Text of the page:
Cloning, Harvesting, 117 Grilled Cheese … and Counting

Ryan Apathy photo Grand Park, Mt RainierWeeks before the summer even began, Dr. Bryan Thines, PhD, my research advisor and a professor of biology and genetics at Puget Sound, challenged me to a beard-growing competition. “I like to have friendly games within our labs,” he told me after I received my research grant. “It encourages both competition and camaraderie.” I had already been pranked once by my lab after I misspelled the word “assess” on a poster for a presentation, so I should have assumed that our summer work would be just as mischievous as the previous semester.

I and two other students, Lily O’Connor and Tina Chapman, are working hard to characterize F-box proteins in Arabidopsis thaliana through molecular, genomics and bioinformatic approaches. Through weeks packed with genotyping, gels, culturing, cloning, harvesting seeds, and extracting DNA, we have finally begun to identify knockout lines, develop gene constructs, and locate brand new candidate genes for further study.

Throughout the hard work we’re putting in at the bench, our lab has found additional ways to entertain ourselves. Any given day often alternates between lab meetings discussing research progress, thesis writing sessions, miniature genetics or molecular biology lectures, bench work, and discussing how many grilled cheeses we have each eaten since our research began (I’m in the lead with 39).

Lily, Tina and I are entering our final year at Puget Sound, and we collectively decided to capitalize on our mentor’s time by bombarding him with questions about scientific writing, life after college, applying to and attending graduate school, how to make the best cup of pour-over coffee. As we enter the penultimate week of our ten-week grant program, our lab has collectively grown countless pots of plants, run dozens of gels, eaten 117 grilled cheese sandwiches, and grown two significant beards.

Ryan Apathy’s summer science research at University of Puget Sound is supported by the M.J. Murdock Charitable Trust’s Science Research Program.null

And So it Begins

It’s official – summer has arrived at the puge. The flowers are out, the birds are chirping, the rain has been absent for well over 7 days now, and students – myself included – are beginning research.

Which is crazy to think about. Because between school and finals and OLE, I was not able to fully process the fact that research is upon me. I always knew it was coming. I’ve prepped this entire semester for this moment – I’ve written a proposal, created images plotting what my plan for this study is, and have had multiple hour-long conversations with my advisor/professor/role model for life, Carrie Woods, about bryophytes and epiphytes and life itself. The days turned to weeks which turned to months, and there was always something else to do before I could focus on the research I was doing this summer. And, like so many things about college life, it snuck up on me – but unlike many things about college life, this sneak-up was pleasant.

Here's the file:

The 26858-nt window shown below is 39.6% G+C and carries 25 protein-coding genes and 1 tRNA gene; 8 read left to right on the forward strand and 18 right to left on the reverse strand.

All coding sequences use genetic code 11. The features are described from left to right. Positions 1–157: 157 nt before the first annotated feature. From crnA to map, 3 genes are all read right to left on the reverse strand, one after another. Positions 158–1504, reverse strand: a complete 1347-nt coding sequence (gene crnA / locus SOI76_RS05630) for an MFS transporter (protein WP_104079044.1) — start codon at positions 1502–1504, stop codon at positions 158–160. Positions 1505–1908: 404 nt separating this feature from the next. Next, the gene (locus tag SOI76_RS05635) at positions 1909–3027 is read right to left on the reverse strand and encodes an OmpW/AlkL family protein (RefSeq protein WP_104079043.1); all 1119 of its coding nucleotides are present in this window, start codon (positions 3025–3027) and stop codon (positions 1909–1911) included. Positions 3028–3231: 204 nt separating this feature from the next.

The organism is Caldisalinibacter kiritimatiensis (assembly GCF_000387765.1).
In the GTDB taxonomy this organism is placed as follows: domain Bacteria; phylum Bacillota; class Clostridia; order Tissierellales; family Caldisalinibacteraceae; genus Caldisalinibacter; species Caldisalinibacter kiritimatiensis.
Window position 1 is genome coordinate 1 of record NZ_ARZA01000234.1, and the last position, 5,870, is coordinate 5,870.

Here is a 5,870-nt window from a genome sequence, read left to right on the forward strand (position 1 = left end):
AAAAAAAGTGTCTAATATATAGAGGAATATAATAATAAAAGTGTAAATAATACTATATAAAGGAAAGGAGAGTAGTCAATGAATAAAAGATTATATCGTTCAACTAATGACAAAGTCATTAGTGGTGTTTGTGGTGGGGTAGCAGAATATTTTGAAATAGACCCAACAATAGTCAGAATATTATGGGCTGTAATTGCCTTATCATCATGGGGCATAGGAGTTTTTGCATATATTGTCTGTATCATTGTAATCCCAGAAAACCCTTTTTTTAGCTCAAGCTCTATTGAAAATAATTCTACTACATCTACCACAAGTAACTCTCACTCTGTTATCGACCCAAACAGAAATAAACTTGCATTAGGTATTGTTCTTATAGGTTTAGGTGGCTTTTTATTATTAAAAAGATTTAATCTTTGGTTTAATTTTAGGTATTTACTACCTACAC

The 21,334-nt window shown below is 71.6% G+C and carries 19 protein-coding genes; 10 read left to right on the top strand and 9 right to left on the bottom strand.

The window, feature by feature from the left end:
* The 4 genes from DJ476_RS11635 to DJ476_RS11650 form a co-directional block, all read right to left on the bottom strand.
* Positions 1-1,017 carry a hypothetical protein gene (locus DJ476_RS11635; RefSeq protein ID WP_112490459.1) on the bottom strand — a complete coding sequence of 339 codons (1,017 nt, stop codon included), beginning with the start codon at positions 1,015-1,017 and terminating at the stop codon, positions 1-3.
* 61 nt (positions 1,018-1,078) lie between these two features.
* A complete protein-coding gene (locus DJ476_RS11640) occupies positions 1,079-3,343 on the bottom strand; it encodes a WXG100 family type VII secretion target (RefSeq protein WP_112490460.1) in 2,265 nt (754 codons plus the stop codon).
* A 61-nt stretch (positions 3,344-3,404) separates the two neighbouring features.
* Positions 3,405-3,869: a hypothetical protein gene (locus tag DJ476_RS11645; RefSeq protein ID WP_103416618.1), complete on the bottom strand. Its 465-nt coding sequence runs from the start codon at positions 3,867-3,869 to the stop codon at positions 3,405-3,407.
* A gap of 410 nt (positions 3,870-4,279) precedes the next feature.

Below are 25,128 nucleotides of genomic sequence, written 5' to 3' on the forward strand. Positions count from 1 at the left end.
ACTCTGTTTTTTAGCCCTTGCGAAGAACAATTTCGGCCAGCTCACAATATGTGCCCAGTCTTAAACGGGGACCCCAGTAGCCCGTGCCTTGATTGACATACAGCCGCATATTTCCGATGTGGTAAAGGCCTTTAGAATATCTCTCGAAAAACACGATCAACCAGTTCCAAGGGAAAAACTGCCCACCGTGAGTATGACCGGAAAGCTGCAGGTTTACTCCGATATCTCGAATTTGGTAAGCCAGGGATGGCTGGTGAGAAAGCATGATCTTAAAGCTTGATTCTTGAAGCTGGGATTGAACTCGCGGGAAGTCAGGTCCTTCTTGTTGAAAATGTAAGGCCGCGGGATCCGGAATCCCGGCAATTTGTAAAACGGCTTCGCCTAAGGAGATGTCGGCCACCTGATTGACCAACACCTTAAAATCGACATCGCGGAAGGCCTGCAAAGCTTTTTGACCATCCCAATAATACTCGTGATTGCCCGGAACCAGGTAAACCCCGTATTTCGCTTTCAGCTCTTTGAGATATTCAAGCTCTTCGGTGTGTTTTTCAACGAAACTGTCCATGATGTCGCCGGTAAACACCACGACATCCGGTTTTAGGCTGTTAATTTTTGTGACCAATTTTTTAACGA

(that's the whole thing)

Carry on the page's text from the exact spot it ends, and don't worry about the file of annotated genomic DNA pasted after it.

Because now I am here. I am sitting in the sun (!!!!!!) in the courtyard of Thompson on this beautiful Friday, after my first full week of undergraduate research (which included learning mosses, extended walks through Point D, climbing in the rafters of Harned, and over-complicating things in the typical college fashion). And I know that, for once, everything I worked for this semester has paid off. All the stress the proposal put me under, all the hours I spent reading paper after paper about epiphytes, all the mini-breakdowns that occurred all too often in Carrie’s office about “What-am-I-doing-Where-am-I-going-I-don’t-know-what’s-going-on”, all the people who told me that it wasn’t possible for a freshman to get a research position here, everything – everything – has boiled down to these 10 weeks.

And I couldn’t be more stoked to spendthe summer doing the thing that I love, with the people I adore, in the place that I can officially call home.

The first prototype of the bags that are going to be used to hang the bryophyte samples. Super over-complicated, as per usual.

The first prototype of the bags that are going to be used to hang the bryophyte samples. Super over-complicated, as per usual.

The second prototype for the mesh bags - this one took far less time and makes far more sense.

The second prototype for the mesh bags – this one took far less time and makes far more sense.

My view for the past few days

My view for the past few days – look at that beautiful bryophyte!


On the Road

In late May, two weeks after the school year drew down, I drove south from the San Juan Islands to my home in the Bay Area. The drive, fourteen hours with an overnight intermission in Eugene, OR, began a journey on which I planned to drive quite a lot: some ten-thousand miles all told, on a trip that would neatly circumnavigate the country. The while, I would be researching state energy policy. It was a sponsored trip, a university research grant doled out in a single check for the amount of $2,750. An additional stimulus of $500 was to come at the end of the summer, as soon as I had submitted my research and earned the money.